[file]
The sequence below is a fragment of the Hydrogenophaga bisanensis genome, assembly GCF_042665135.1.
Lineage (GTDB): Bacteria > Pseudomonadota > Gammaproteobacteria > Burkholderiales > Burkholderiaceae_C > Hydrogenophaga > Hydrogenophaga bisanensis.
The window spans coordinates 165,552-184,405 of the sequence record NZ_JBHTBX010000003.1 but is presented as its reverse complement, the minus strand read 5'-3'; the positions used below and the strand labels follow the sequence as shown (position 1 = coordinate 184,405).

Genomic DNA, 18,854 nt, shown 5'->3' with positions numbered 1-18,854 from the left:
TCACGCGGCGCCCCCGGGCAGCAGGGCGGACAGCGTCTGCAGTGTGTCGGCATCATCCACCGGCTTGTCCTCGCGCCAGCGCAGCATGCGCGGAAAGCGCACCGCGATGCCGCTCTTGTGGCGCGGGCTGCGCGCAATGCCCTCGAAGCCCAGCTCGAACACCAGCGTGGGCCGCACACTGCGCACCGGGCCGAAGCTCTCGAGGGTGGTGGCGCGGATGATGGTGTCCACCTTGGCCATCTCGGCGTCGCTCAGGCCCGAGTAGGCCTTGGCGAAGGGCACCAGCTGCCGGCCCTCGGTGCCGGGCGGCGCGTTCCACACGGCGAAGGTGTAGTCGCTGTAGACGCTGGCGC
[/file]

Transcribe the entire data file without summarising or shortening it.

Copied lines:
The sequence below is a fragment of the Hydrogenophaga bisanensis genome, assembly GCF_042665135.1.
Lineage (GTDB): Bacteria > Pseudomonadota > Gammaproteobacteria > Burkholderiales > Burkholderiaceae_C > Hydrogenophaga > Hydrogenophaga bisanensis.
The window spans coordinates 165,552-184,405 of the sequence record NZ_JBHTBX010000003.1 but is presented as its reverse complement, the minus strand read 5'-3'; the positions used below and the strand labels follow the sequence as shown (position 1 = coordinate 184,405).

Genomic DNA, 18,854 nt, shown 5'->3' with positions numbered 1-18,854 from the left:
TCACGCGGCGCCCCCGGGCAGCAGGGCGGACAGCGTCTGCAGTGTGTCGGCATCATCCACCGGCTTGTCCTCGCGCCAGCGCAGCATGCGCGGAAAGCGCACCGCGATGCCGCTCTTGTGGCGCGGGCTGCGCGCAATGCCCTCGAAGCCCAGCTCGAACACCAGCGTGGGCCGCACACTGCGCACCGGGCCGAAGCTCTCGAGGGTGGTGGCGCGGATGATGGTGTCCACCTTGGCCATCTCGGCGTCGCTCAGGCCCGAGTAGGCCTTGGCGAAGGGCACCAGCTGCCGGCCCTCGGTGCCGGGCGGCGCGTTCCACACGGCGAAGGTGTAGTCGCTGTAGACGCTGGCGC